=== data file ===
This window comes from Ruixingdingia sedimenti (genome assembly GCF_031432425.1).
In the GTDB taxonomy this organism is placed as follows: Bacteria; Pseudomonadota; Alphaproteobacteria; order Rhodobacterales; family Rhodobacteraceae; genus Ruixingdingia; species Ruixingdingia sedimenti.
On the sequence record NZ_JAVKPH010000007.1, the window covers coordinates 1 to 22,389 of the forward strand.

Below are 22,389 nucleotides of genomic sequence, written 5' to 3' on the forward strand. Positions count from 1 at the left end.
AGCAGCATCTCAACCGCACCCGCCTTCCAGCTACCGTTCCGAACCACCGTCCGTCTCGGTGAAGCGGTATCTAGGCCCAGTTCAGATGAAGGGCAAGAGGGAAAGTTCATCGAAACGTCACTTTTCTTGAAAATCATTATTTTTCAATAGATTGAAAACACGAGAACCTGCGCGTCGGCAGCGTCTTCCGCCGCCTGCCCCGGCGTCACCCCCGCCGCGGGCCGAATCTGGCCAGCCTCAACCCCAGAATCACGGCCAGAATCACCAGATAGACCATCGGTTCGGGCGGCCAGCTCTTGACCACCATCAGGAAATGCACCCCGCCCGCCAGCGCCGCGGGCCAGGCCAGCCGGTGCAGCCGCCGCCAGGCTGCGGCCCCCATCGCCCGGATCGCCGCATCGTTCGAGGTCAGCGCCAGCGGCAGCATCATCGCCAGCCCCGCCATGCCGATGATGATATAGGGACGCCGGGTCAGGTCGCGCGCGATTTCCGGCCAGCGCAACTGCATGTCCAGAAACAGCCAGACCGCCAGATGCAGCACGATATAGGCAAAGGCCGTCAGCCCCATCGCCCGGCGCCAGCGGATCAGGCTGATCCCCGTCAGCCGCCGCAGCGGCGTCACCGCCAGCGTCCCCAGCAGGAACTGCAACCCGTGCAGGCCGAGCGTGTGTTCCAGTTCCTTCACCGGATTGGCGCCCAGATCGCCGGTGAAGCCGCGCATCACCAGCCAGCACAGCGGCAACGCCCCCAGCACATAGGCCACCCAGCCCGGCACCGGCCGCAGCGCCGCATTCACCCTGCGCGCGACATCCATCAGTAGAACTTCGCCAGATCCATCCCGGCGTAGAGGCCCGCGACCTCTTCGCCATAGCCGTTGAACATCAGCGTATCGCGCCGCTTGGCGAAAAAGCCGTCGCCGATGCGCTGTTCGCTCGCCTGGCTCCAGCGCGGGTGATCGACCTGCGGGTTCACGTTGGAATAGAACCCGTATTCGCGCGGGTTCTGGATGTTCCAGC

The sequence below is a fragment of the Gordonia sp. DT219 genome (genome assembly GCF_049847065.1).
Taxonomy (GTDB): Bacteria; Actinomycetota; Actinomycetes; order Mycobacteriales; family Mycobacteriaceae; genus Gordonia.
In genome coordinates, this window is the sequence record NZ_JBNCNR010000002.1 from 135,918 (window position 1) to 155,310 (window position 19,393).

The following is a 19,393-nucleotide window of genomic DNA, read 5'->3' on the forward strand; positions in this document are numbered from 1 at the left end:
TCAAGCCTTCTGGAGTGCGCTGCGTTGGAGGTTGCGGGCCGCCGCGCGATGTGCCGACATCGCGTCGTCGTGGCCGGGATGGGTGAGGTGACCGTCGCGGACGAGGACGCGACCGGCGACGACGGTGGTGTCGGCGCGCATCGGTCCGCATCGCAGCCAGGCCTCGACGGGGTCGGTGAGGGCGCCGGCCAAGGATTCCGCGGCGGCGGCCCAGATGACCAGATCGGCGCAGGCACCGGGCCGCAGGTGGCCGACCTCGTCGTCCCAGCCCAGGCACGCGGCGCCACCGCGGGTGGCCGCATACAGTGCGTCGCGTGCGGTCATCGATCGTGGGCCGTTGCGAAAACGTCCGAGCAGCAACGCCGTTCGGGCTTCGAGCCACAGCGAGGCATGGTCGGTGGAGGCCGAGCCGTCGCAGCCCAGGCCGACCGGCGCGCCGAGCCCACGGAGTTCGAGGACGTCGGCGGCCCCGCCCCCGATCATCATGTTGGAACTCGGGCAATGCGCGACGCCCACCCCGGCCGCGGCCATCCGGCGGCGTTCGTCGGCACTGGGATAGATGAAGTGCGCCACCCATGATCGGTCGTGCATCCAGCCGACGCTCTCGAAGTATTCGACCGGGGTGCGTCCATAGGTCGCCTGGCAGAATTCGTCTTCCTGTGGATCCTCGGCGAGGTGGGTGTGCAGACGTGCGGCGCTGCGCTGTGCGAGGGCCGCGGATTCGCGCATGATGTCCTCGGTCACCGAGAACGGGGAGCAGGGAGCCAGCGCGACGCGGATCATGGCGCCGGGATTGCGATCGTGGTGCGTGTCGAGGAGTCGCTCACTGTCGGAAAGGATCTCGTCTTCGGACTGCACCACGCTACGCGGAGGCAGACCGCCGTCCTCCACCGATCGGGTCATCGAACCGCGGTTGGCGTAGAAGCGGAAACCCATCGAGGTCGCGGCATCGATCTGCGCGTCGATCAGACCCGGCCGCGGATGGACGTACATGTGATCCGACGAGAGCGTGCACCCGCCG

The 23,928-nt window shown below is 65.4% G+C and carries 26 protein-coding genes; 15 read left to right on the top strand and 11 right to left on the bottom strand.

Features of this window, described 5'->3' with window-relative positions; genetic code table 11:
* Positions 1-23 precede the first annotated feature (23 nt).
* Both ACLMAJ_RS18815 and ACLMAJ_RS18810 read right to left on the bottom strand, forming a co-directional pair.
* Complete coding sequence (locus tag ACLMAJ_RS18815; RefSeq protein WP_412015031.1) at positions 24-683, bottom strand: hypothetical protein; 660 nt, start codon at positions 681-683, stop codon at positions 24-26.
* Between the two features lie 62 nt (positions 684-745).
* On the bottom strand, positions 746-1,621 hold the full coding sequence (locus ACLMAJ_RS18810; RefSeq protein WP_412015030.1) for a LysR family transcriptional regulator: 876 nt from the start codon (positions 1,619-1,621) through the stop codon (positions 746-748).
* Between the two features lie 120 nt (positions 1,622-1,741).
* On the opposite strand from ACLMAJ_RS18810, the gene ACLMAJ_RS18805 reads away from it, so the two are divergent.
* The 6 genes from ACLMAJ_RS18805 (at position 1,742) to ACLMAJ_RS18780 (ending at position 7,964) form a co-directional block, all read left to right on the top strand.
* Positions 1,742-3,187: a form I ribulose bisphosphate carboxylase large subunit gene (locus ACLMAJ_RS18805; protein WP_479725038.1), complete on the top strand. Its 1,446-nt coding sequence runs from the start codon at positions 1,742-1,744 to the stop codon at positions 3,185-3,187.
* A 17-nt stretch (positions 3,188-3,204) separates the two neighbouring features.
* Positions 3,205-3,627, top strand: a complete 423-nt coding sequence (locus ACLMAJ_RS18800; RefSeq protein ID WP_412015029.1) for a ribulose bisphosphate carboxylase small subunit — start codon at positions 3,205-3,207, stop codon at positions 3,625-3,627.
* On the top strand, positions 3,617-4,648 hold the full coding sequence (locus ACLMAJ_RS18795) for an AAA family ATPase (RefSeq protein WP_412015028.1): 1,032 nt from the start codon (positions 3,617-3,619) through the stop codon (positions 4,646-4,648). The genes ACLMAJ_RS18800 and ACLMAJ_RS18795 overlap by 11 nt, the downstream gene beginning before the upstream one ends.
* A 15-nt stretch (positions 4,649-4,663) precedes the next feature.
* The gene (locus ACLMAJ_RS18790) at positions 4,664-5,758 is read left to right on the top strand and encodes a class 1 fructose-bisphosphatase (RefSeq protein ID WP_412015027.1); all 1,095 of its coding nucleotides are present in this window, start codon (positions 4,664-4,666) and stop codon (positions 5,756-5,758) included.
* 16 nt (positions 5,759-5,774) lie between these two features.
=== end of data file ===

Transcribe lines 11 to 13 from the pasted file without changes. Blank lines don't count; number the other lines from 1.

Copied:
The 23,928-nt window shown below is 65.4% G+C and carries 26 protein-coding genes; 15 read left to right on the top strand and 11 right to left on the bottom strand.

Features of this window, described 5'->3' with window-relative positions; genetic code table 11:
* Positions 1-23 precede the first annotated feature (23 nt).